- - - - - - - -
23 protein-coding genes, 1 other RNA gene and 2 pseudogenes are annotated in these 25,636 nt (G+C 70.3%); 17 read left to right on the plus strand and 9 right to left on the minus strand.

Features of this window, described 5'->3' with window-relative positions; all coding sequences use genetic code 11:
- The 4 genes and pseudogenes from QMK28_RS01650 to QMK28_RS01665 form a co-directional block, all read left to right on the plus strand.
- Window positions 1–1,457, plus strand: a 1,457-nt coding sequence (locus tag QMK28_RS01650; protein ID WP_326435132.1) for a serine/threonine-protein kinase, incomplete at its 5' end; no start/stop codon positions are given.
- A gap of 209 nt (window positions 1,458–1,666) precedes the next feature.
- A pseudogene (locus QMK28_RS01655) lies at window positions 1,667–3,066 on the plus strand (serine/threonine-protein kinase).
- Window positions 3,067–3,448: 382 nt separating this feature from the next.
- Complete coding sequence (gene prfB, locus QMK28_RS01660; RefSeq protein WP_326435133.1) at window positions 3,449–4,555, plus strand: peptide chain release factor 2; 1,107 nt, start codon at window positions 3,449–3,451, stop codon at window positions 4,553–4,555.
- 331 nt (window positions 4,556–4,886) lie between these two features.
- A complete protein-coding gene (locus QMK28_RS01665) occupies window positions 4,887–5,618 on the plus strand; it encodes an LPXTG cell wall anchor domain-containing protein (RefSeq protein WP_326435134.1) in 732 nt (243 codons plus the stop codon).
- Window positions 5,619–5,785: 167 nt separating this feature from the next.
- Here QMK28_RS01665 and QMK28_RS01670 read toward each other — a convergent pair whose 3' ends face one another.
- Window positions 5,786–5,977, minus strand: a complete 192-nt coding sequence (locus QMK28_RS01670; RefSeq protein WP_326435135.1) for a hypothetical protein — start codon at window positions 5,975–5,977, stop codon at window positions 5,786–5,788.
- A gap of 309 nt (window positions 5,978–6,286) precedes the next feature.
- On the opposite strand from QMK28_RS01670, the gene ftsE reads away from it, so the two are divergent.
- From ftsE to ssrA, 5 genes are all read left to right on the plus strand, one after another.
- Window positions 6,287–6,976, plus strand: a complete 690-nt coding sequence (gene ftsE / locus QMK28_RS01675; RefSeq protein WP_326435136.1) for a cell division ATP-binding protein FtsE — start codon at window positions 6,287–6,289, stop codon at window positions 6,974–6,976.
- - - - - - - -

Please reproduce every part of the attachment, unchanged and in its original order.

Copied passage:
23 protein-coding genes, 1 other RNA gene and 2 pseudogenes are annotated in these 25,636 nt (G+C 70.3%); 17 read left to right on the plus strand and 9 right to left on the minus strand.

Features of this window, described 5'->3' with window-relative positions; all coding sequences use genetic code 11:
- The 4 genes and pseudogenes from QMK28_RS01650 to QMK28_RS01665 form a co-directional block, all read left to right on the plus strand.
- Window positions 1–1,457, plus strand: a 1,457-nt coding sequence (locus tag QMK28_RS01650; protein ID WP_326435132.1) for a serine/threonine-protein kinase, incomplete at its 5' end; no start/stop codon positions are given.
- A gap of 209 nt (window positions 1,458–1,666) precedes the next feature.
- A pseudogene (locus QMK28_RS01655) lies at window positions 1,667–3,066 on the plus strand (serine/threonine-protein kinase).
- Window positions 3,067–3,448: 382 nt separating this feature from the next.
- Complete coding sequence (gene prfB, locus QMK28_RS01660; RefSeq protein WP_326435133.1) at window positions 3,449–4,555, plus strand: peptide chain release factor 2; 1,107 nt, start codon at window positions 3,449–3,451, stop codon at window positions 4,553–4,555.
- 331 nt (window positions 4,556–4,886) lie between these two features.
- A complete protein-coding gene (locus QMK28_RS01665) occupies window positions 4,887–5,618 on the plus strand; it encodes an LPXTG cell wall anchor domain-containing protein (RefSeq protein WP_326435134.1) in 732 nt (243 codons plus the stop codon).
- Window positions 5,619–5,785: 167 nt separating this feature from the next.
- Here QMK28_RS01665 and QMK28_RS01670 read toward each other — a convergent pair whose 3' ends face one another.
- Window positions 5,786–5,977, minus strand: a complete 192-nt coding sequence (locus QMK28_RS01670; RefSeq protein WP_326435135.1) for a hypothetical protein — start codon at window positions 5,975–5,977, stop codon at window positions 5,786–5,788.
- A gap of 309 nt (window positions 5,978–6,286) precedes the next feature.
- On the opposite strand from QMK28_RS01670, the gene ftsE reads away from it, so the two are divergent.
- From ftsE to ssrA, 5 genes are all read left to right on the plus strand, one after another.
- Window positions 6,287–6,976, plus strand: a complete 690-nt coding sequence (gene ftsE / locus QMK28_RS01675; RefSeq protein WP_326435136.1) for a cell division ATP-binding protein FtsE — start codon at window positions 6,287–6,289, stop codon at window positions 6,974–6,976.